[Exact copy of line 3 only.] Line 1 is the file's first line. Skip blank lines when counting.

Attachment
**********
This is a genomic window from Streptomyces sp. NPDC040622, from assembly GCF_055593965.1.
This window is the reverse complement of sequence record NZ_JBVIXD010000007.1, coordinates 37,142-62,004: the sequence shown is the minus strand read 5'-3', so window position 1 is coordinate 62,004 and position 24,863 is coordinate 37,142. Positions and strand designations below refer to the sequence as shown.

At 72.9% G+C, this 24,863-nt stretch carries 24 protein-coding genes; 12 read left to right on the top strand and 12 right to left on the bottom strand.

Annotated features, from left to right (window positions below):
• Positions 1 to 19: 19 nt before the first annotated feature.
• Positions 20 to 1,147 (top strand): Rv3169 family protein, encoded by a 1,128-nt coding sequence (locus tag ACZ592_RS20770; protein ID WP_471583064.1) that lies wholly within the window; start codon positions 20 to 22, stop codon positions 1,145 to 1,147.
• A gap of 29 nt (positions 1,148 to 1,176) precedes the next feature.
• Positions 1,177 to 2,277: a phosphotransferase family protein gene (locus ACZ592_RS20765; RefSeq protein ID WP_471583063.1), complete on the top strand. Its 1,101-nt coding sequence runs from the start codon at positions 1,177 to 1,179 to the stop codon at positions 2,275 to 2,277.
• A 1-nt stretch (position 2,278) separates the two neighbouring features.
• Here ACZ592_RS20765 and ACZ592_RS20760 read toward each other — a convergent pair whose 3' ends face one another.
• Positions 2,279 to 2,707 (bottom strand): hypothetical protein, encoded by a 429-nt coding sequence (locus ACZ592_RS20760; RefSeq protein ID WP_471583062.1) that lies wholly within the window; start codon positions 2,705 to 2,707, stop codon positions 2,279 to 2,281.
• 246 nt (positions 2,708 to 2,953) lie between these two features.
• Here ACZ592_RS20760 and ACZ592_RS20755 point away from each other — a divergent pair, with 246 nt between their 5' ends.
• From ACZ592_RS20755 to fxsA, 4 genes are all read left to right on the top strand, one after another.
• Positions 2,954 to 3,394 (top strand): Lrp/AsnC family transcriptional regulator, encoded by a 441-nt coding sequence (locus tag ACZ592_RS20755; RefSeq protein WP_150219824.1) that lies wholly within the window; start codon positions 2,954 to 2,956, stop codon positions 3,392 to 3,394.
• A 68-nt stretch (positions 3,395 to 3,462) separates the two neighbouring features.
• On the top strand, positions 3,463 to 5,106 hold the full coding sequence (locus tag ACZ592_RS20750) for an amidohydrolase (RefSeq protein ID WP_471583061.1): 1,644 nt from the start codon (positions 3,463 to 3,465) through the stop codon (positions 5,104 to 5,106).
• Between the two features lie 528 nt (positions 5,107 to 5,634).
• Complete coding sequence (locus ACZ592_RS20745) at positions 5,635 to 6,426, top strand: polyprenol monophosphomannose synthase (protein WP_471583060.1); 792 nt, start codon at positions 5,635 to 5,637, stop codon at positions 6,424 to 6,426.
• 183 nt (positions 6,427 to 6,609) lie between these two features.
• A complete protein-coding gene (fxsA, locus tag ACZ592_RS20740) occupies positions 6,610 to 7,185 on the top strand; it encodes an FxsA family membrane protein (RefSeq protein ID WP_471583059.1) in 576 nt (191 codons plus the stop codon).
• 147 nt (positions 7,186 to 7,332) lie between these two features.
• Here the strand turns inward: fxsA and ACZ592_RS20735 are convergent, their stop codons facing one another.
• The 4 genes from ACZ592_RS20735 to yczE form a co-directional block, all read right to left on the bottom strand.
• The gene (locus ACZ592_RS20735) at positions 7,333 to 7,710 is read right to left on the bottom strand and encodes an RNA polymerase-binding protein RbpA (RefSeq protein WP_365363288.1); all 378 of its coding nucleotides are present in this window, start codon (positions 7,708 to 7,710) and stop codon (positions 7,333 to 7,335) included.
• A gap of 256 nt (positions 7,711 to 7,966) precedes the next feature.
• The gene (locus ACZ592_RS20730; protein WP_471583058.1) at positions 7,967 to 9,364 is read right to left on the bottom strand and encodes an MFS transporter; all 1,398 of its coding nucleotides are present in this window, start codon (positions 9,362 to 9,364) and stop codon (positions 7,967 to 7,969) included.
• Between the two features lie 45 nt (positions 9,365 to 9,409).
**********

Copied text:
At 72.9% G+C, this 24,863-nt stretch carries 24 protein-coding genes; 12 read left to right on the top strand and 12 right to left on the bottom strand.